PORT ELIZABETH, South Africa — Thousands of South Africa's poor and voteless blacks paid an unprecedented tribute here Thursday to a middle-class white woman who had championed their cause over the past two decades in the struggle against apartheid.
The funeral for Molly Blackburn, killed in an auto accident last weekend, quickly became a symbol of the South Africa she hoped and worked for, a nation no longer divided on racial lines and finally at peace with itself, as more than 10,000 blacks and whites came together to honor her memory.
"Molly continues in death doing what she did all her life--bringing us together," the Rev. Allan Boesak, one of the country's leading anti-apartheid activists, said in a eulogy that moved many in the unusual multiracial congregation to tears. "This is what this country can be and should be. This is what we are fighting for, and this is what is worth fighting for. . . .
"In this country, there are precious few white people who have gained so much credibility and earned so much respect and love among our black people as Molly Blackburn did. We hope and pray another Molly Blackburn will rise. If not, then I don't know what we are trying to build together."
Blackburn, 55, a silver-haired mother of seven, had fought for years on behalf of South Africa's blacks, demanding that they be treated with justice, fairness and equality and opposing every extension of racial segregation and minority white rule.
"How strange of God--calling a white, middle-class mother and saying, 'Speak to South Africa about justice and racial equality,' " the Rev. George Irvine, her pastor at St. John's Methodist Church here, said. "Yet, Molly fulfilled her task with little thought of herself. She was driven, motivated by the very love of God for his children, all his children."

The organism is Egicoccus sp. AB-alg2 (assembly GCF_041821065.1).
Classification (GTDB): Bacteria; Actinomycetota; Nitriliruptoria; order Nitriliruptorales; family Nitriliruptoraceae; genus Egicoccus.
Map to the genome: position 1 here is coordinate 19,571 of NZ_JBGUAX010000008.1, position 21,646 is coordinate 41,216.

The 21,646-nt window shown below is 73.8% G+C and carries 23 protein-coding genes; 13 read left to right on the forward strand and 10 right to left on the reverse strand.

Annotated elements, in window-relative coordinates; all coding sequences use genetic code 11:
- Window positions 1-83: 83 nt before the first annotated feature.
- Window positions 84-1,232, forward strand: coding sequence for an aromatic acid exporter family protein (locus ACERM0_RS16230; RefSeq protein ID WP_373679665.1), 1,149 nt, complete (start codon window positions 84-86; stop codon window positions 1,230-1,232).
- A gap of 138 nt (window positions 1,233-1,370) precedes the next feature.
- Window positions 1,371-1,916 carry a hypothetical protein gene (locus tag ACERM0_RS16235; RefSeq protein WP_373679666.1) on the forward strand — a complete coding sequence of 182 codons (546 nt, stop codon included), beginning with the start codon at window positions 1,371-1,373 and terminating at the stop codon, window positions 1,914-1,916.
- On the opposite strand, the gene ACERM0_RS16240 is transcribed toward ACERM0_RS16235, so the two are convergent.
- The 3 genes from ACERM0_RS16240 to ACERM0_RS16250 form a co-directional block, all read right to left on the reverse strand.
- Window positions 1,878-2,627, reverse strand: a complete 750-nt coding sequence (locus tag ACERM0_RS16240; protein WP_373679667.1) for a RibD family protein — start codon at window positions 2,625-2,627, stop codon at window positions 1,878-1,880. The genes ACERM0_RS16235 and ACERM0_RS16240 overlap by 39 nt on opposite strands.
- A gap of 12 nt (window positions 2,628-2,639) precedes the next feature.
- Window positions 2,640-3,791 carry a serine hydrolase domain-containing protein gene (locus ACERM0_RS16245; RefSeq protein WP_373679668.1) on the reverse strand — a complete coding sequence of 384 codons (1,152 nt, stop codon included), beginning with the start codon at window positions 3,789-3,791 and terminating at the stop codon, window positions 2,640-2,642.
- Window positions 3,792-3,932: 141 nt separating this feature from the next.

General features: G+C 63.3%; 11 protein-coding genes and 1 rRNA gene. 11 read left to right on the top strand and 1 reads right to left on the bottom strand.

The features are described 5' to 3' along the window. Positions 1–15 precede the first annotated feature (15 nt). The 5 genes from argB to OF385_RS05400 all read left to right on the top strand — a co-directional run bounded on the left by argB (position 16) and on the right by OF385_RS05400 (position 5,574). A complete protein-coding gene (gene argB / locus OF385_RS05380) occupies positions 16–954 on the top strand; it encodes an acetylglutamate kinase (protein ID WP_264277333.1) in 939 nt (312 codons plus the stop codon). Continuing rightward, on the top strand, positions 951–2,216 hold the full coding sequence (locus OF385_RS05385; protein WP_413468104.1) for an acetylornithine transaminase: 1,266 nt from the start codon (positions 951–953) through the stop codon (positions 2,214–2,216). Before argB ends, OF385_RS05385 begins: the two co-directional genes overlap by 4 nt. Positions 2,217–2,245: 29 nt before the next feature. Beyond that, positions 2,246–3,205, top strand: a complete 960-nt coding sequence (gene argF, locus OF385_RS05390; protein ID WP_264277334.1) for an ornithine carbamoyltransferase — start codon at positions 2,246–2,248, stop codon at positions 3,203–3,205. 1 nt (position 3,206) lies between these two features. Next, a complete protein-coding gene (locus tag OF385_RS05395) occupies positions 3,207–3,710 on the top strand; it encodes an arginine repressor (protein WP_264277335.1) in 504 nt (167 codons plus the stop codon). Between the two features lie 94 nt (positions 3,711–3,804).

Although liberal whites have been honored in the past for their contributions to "the struggle," as blacks call their fight against apartheid, never has there been such a large and emotional tribute as there was to Blackburn, whose funeral far exceeded that of white Cabinet ministers and veteran members of Parliament who have died here recently.
She 'Bridged Gap'
"Molly Blackburn stood for a free, non-racial, democratic South Africa," Mkhuseli Jack, president of the Port Elizabeth Youth Congress, told the mourners. "She simply did not compromise with injustice. She stood firmly with the poverty-stricken and oppressed people of this land. She bridged that gap between whites and blacks. And today, Africans are walking tall on the road that she blazed."
When black mothers had to go in search of their children detained without charges by the police, "Mrs. Molly" went with them, speakers at the funeral recalled. When police shot and killed 20 blacks at Langa outside Uitenhage near Port Elizabeth last March, she was there, insisting that the truth be told about the incident, that justice be done.
When families were separated because of the regulations of apartheid, she worked to reunite them, and when hunger was widespread among the black communities around here, she worked to get them food and jobs, speakers said.
And when the government tried to extinguish the spirit of the black communities in towns such as Cradock, Graaff-Reinet, Cookhouse and Oudtshoorn in Cape province, she was there to help rekindle it.
'Symbol of Good Will'
"To many of my people, Mrs. Molly was that ray of hope, the needed symbol of good will from whites," the Rev. H.M. Dandala, a prominent Methodist minister here, said in his tribute. "Because of Molly, many blacks have kept this hope and resisted the temptation to brand all whites as our oppressors."
In a society based on racial separation, the funeral demonstrated the commitment of some to break down those barriers. Blacks and whites, joined in their grief, wept together and unashamedly.
Several speakers noted that the service, which began with the hymn "Onward Christian Soldiers" and ended with the "Battle Hymn of the Republic," itself became a demonstration that there is as much uniting the people of South Africa as there is dividing them.
"Molly Blackburn was a true daughter of Africa," said Boesak, a Colored, or person of mixed race, "and the children of Africa are here to show how much we loved her."
Busloads of blacks began arriving, some from 400 miles away, more than two hours before the funeral at St. John's Methodist Church in central Port Elizabeth.
By the time the service began, the 93-year-old stone church was packed with more than 1,000 mourners, and the surrounding streets were jammed for a quarter of a mile in all directions as others listened to the service over loudspeakers.